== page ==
This paper aims to investigate supply chain (SC) strategies, analyzing the adoption of lean, agile, leagile and traditional SC strategies with respect to product characteristics, environmental uncertainty, business performance and innovation performance.
The paper presents an empirical analysis carried out on a sample of 329 companies. Cluster analysis was applied, based on lean and agile SC characteristics, to identify patterns among different SC strategies. One-way analysis of variance of different constructs by types of SC clusters was conducted to test the research hypotheses.
Cluster analysis indicates that the companies studied adopt four types of SC strategies – lean, agile, leagile and traditional. The differences between the clusters are identified and discussed, highlighting that companies adopting a leagile SC strategy present the highest performance, while those that adopt a traditional SC present the lowest; companies adopting an agile SC compete in the most complex and dynamic environments, while companies with a lean SC present a clear predominance of functional rather than innovative products.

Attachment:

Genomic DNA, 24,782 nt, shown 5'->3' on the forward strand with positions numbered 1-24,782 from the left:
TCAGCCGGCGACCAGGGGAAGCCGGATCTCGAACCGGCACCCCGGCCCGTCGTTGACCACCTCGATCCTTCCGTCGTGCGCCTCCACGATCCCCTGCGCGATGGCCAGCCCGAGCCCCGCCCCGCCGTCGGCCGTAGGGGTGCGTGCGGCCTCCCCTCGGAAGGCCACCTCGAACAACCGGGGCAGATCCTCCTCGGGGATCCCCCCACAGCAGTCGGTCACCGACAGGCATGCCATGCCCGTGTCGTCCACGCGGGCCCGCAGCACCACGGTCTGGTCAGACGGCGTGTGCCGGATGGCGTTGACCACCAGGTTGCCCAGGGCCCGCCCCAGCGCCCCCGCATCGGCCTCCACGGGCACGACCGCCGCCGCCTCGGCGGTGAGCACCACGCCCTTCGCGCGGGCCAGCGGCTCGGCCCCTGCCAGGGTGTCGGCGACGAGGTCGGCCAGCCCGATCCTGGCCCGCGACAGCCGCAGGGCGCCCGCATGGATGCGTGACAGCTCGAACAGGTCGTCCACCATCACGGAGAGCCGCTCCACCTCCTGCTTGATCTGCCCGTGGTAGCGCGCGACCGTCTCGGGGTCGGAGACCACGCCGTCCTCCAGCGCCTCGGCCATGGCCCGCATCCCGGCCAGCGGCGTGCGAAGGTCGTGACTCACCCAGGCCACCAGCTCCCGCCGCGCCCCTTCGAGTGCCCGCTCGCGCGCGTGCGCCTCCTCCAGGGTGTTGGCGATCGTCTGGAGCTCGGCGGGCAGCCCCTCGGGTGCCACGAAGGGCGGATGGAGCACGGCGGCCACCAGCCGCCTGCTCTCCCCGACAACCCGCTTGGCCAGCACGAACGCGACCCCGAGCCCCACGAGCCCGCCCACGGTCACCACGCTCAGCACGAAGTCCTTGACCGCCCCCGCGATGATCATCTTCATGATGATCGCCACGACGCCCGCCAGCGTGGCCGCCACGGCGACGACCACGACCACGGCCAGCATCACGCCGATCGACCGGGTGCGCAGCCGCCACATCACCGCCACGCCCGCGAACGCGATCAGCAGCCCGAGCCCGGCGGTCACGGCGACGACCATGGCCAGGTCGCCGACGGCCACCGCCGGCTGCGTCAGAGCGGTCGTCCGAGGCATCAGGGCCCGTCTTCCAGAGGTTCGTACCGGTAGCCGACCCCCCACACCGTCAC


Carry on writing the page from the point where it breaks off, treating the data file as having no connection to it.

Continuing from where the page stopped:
This paper provides empirical evidence of the antecedents and consequences of the adoption of different SC strategies. As a limitation, the results are based on a survey research with a limited sample size.
Based on the analysis of the relationship between constructs that have not been addressed previously, the paper adds to the knowledge regarding the role of SC strategies, as well as the antecedents and consequences of their adoption. The results may support managers in the difficult task of choosing the “right” SC strategy.
The authors acknowledge the Fundação para a Ciência e Tecnologia (FCT) for the financial support of this work by means of a PhD scholarship with co-participation of the European Social Fund.
Zimmermann, R., Ferreira, L. and Moreira, A. (2020), "An empirical analysis of the relationship between supply chain strategies, product characteristics, environmental uncertainty and performance", Supply Chain Management, Vol. 25 No. 3, pp. 375-391. https://doi.org/10.1108/SCM-02-2019-0049Download as .RIS
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